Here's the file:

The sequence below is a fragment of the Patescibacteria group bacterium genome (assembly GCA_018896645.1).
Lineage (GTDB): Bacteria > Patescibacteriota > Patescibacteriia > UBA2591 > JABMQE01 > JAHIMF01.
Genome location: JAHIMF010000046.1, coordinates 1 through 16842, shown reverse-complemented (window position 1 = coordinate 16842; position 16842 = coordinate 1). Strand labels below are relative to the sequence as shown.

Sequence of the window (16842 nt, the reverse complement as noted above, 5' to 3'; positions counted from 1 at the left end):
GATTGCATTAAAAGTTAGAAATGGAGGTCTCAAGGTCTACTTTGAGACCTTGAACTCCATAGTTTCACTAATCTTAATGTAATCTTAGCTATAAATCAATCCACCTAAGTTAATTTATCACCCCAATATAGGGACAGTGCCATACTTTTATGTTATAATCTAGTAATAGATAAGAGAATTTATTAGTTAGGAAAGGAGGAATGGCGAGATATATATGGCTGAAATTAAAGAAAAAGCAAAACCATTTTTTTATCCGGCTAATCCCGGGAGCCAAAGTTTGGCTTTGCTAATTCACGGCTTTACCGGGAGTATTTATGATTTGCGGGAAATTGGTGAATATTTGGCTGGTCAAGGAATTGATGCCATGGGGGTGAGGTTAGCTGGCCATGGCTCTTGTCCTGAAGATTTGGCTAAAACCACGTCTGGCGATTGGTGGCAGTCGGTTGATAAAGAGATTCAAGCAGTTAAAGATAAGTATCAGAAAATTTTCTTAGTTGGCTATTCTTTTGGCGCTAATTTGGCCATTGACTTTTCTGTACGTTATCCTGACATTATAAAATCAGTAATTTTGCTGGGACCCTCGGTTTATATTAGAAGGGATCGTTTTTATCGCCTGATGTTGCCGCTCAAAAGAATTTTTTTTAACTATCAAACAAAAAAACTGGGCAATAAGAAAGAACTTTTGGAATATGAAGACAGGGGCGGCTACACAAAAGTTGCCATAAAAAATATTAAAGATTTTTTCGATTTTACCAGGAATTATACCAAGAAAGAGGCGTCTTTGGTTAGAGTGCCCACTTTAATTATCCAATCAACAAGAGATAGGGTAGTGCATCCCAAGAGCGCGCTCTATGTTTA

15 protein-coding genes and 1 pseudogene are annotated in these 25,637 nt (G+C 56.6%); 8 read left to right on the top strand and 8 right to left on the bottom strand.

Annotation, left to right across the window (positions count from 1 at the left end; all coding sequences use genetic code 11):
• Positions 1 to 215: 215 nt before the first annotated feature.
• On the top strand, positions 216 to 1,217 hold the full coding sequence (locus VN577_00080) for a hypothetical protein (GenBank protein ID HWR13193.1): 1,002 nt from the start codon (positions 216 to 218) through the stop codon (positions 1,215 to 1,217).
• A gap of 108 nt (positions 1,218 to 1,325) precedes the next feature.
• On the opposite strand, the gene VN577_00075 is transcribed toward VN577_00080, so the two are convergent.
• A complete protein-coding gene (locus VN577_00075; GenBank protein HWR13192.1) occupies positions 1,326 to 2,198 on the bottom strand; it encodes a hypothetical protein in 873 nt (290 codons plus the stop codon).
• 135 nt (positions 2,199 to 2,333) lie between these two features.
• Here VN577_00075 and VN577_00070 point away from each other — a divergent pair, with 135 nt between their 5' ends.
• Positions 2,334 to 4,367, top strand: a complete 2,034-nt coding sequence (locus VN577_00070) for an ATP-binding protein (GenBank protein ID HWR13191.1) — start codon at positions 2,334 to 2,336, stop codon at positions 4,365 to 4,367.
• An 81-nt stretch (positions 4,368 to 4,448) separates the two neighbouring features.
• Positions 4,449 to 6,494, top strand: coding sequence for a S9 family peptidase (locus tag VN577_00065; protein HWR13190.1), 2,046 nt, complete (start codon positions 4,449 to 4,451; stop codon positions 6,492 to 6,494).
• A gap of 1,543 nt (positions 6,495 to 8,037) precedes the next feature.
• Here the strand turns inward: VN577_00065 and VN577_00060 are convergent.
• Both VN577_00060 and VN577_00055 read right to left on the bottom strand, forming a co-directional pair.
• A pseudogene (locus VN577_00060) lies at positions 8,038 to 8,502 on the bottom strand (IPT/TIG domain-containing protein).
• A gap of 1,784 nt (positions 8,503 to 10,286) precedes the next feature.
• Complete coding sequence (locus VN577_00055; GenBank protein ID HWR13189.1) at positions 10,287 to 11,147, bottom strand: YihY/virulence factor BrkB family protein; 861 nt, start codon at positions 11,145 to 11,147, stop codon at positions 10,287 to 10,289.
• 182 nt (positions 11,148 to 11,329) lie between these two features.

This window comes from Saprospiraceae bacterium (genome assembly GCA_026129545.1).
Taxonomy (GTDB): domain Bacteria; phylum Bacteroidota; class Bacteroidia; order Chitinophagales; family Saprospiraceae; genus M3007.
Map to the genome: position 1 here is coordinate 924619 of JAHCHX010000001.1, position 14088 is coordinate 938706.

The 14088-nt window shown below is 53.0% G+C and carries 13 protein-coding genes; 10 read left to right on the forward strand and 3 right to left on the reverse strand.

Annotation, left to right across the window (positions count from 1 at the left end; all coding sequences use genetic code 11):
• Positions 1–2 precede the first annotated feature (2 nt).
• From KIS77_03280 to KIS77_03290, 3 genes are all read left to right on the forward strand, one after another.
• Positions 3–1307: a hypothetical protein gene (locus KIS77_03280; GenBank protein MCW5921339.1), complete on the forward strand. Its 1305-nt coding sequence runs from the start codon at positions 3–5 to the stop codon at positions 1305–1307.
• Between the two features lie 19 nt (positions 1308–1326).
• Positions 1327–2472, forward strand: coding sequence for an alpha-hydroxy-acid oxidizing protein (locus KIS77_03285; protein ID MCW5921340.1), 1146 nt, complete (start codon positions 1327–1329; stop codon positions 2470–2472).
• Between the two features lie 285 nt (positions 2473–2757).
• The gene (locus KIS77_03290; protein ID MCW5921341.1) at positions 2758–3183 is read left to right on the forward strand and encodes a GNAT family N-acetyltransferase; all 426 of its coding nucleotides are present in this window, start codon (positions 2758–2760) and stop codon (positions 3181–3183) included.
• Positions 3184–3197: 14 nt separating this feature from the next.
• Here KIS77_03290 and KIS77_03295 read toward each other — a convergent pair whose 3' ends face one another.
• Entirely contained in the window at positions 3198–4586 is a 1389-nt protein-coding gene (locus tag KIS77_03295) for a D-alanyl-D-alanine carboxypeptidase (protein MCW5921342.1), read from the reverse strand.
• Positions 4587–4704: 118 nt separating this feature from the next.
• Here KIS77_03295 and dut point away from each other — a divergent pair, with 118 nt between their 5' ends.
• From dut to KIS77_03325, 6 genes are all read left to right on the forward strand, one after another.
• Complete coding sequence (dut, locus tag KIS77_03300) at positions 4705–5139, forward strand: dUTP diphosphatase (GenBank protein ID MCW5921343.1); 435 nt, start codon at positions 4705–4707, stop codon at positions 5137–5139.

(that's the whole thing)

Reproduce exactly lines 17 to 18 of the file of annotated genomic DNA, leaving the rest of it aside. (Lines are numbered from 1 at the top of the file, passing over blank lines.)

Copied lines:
• Positions 4,449 to 6,494, top strand: coding sequence for a S9 family peptidase (locus tag VN577_00065; protein HWR13190.1), 2,046 nt, complete (start codon positions 4,449 to 4,451; stop codon positions 6,492 to 6,494).
• A gap of 1,543 nt (positions 6,495 to 8,037) precedes the next feature.